The One with The Greatest

Fun Fact of the Day: Back in 1981, boxing legend Muhammad Ali talked a man down from committing suicide in 20 minutes, after professional police negotiators had tried for hours.

Today's Rundown


So… what’s the game plan, Cavs?  Last night, the Golden State Warriors trounced the Cleveland Cavaliers 110-77, to take a 2-0 lead in the NBA Finals.  Through games 1 and 2, the Warriors have beaten the Cavs by a combined 48 points—the biggest point differential in NBA Finals history. This time around Draymond Green was the star of the show, scoring 28 points and even making five 3-pointers.  The Cavs will try to dig themselves out of this hole back home in Cleveland on Wednesday, but they may be short star Kevin Love who had to leave the game with dizziness after he was elbowed in the head by Harrison Barnes.  One lesson we’ve all learned this playoffs.  Start wearing a cup.



And the bay area celebrated all weekend.  The San Jose Sharks beat the Pittsburgh Penguins 3-2 in overtime, this past Saturday.  The Penguins still lead the series 2-1.  Sharks forward Joonas Donskoi scored the winning goal, despite the Penguins dominating through most of the extra period.  There’s a reason you haven’t heard the name Donskoi before—the Sharks signed the youngster this past summer fresh off the boat from Finland.



Grand Slammed. Yesterday, Novak Djokovic beat Andy Murray to win the French Open and complete his long-awaited career Grand Slam.  This was his 12th appearance and 4th final at the tricksy and elusive French Open clay courts.  With this win, Djokovic is the 1st men’s reigning champ of all 4 major titles, since Rod Laver in 1969.  Meanwhile Serena’s still waiting…  Serena Williams was defeated by Garbine Muguruza in the women’s final on Saturday. Muguruza might be Serena’s kryptonite, because she also handed Serena the worst loss of her career in the in the 2nd round of the 2014 French Open. Serena’s lost her last 2 majors and is still on the hunt for her 22nd Grand Slam title to tie record-holder Steffi Graf.



All good things must come to an end.  The Chicago Cubs lost this weekend to the Arizona Diamondbacks 3-2, ending NL Cy Young winner Jake Arrieta’s 20-game win streak.  The last time the Cubs lost with Arrieta at the mound was nearly a year ago.  Don’t worry too much for the Cubs yet, this was only their 2nd loss in the past 12 games and they are still sitting pretty with the best record in the league.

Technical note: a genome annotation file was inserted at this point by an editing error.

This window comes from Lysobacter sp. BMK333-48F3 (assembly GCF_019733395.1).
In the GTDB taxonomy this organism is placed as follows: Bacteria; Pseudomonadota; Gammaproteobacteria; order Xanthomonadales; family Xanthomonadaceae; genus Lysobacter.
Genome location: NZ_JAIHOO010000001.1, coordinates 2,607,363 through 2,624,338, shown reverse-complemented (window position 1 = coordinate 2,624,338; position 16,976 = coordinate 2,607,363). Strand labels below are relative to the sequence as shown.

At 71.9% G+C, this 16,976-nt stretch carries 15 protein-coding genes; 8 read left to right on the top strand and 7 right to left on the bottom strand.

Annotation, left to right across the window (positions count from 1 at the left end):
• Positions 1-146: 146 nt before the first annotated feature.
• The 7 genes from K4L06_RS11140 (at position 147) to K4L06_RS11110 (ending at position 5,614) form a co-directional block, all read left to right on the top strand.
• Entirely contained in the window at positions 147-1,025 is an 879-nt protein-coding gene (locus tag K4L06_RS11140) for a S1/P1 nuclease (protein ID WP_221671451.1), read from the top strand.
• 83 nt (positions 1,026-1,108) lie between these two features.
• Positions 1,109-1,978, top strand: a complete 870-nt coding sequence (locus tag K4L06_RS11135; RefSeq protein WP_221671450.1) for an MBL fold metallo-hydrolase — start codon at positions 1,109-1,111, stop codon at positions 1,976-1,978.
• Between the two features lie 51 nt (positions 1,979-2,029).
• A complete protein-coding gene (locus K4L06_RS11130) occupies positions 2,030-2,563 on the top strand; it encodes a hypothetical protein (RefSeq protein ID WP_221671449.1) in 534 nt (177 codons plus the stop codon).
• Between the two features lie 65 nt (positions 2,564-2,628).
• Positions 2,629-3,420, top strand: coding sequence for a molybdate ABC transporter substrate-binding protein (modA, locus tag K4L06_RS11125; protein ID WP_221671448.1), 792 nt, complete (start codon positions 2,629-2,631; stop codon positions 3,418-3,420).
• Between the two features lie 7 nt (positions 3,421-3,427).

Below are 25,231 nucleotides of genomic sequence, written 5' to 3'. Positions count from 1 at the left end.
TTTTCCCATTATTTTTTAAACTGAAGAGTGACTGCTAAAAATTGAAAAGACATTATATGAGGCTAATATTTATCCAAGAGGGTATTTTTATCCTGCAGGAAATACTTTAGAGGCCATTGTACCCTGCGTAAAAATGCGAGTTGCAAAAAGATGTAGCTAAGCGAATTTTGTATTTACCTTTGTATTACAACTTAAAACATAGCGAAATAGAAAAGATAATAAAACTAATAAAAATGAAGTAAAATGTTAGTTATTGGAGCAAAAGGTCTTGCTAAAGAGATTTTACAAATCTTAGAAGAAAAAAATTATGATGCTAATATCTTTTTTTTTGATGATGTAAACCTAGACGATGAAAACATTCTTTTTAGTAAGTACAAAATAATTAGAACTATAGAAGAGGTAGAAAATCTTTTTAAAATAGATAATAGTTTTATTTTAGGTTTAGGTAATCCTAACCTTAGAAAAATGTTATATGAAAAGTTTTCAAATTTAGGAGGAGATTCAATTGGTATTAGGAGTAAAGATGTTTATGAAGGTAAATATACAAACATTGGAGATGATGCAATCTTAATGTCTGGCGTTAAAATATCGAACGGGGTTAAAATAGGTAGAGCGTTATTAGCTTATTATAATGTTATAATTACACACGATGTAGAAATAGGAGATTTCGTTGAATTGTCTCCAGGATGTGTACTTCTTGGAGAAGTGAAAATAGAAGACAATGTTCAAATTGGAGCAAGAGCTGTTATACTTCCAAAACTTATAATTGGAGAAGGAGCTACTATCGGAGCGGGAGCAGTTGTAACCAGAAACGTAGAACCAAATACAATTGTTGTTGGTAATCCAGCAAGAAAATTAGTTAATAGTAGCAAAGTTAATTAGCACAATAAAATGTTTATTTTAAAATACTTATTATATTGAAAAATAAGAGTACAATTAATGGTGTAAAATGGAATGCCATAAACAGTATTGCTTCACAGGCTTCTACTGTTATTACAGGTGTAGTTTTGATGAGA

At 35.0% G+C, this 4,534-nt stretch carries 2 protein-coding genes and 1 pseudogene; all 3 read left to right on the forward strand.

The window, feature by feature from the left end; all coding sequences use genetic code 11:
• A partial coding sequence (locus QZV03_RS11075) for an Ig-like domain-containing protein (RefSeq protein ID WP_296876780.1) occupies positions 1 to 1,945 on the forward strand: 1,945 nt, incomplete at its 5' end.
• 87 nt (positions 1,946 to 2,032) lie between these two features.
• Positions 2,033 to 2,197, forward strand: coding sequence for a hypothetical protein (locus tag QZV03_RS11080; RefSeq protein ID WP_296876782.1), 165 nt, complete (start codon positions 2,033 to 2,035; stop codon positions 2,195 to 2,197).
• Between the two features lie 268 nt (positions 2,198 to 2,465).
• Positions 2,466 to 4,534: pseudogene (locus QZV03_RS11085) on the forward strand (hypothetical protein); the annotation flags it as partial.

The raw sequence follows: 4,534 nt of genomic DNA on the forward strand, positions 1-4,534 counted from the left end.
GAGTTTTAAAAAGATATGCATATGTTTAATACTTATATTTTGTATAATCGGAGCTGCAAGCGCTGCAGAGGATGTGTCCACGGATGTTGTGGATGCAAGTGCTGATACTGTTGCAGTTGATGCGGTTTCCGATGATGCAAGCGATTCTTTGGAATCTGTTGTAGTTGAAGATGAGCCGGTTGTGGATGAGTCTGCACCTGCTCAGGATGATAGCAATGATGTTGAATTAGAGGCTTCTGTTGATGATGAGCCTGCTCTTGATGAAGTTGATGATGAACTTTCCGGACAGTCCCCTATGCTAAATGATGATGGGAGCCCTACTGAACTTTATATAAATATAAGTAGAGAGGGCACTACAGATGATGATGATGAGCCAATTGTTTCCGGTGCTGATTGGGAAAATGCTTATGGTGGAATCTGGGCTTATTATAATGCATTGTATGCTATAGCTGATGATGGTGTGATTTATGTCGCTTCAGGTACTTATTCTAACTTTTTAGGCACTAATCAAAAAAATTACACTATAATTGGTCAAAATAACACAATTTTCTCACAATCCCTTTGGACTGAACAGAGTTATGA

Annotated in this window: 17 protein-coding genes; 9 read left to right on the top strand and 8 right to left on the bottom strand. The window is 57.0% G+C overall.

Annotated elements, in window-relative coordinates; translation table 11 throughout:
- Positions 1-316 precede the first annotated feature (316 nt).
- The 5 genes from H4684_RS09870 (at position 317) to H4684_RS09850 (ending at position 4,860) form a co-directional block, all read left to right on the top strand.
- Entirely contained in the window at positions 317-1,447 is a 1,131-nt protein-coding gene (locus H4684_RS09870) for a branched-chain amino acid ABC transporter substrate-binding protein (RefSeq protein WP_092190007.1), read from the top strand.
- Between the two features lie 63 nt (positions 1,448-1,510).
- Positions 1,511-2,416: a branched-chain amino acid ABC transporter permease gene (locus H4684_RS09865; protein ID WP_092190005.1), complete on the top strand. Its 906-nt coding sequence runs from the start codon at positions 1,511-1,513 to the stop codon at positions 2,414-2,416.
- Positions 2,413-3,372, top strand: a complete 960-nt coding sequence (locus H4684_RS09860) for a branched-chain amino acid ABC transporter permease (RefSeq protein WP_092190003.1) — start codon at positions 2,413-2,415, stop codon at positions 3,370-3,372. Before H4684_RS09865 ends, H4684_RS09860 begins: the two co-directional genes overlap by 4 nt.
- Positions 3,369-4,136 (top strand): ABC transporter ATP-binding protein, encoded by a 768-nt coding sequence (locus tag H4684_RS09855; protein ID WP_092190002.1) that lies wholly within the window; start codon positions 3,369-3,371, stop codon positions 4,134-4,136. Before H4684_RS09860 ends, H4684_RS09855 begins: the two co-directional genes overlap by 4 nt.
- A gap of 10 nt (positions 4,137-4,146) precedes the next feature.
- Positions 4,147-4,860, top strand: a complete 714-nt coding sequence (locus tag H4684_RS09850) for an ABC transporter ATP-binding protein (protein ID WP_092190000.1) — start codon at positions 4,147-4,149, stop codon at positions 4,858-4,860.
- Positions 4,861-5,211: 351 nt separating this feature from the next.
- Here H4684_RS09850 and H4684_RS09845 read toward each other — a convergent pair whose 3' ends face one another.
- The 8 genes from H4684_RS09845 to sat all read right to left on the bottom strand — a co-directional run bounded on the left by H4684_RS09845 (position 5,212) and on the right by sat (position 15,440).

Night(club) terrors.  This weekend Denver Broncos cornerback Aqib Talib was shot in the leg in a Dallas nightclub.  This wasn’t Talib’s first 50 Cent impression in da club. He was involved in another nightclub fight earlier this year and he allegedly pistol-whipped and shot at his sister’s boyfriend in 2011.  Can I get a rain check?  The Broncos are scheduled to be honored at the White House today for their Super Bowl 50 win, but Talib may have to change his RSVP to ‘regretfully decline’ with this fresh leg injury.

Spotlight on Muhammad Ali

Last Friday, boxing legend Muhammad Ali passed away at the age of 74, after suffering from respiratory issues and battling with Parkinson’s Disease since 1984.  Here’s a brief glimpse into what made Ali The Greatest.

The fighter.  Ali is widely considered to have been the best heavyweight boxer of all time. At 18, he won the gold medal at the 1960 Rome Olympics and went pro just a few months later. He upset Sonny Liston to win his 1st world heavyweight championship at age 22, and later fought in famous battles against rivals Joe Frazier and George Foreman.  He is the only fighter to be named the world heavyweight champion 3 times.

Religious beliefs. Ali was born Cassius Clay, but he changed his name in 1964 after converting to Islam. When he was supposed to be inducted into the armed forces in 1966, he refused because of his religious beliefs.  He said he was not a draft dodger, but he would not fight in the Vietnam War because he had “no quarrel with them Viet Cong.” He was found guilty of draft evasion, stripped of his heavyweight title, and denied a boxing license in every state. He appealed the decision all the way up to the U.S. Supreme Court, which finally overturned his conviction in 1971. As a result, Ali did not fight for 3.5 years during his prime from ages 25-28.

Float like a butterfly.  At the beginning of his career Ali was known for being impossible to pin down, constantly moving and dancing around the ring.  When he got back in the ring after his hiatus, he was a bit older and slower, so he adapted by developing a "rope-a-dope" strategy, where he would lean on the ropes, protect himself, and tire his opponents out before attacking.

Outside the ring. Ali will be remembered for his many memorable quotes and his humanitarian efforts.  He left behind 7 daughters and 2 sons, from 4 marriages and 2 extramarital relationships.  His youngest daughter Laila Ali followed in his footsteps and became an undefeated professional boxer.

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NHL Stanley Cup finals Game 4Pittsburgh Penguins @ San Jose Sharks, the Penguins lead the series 2-1. 8pm ET on NBC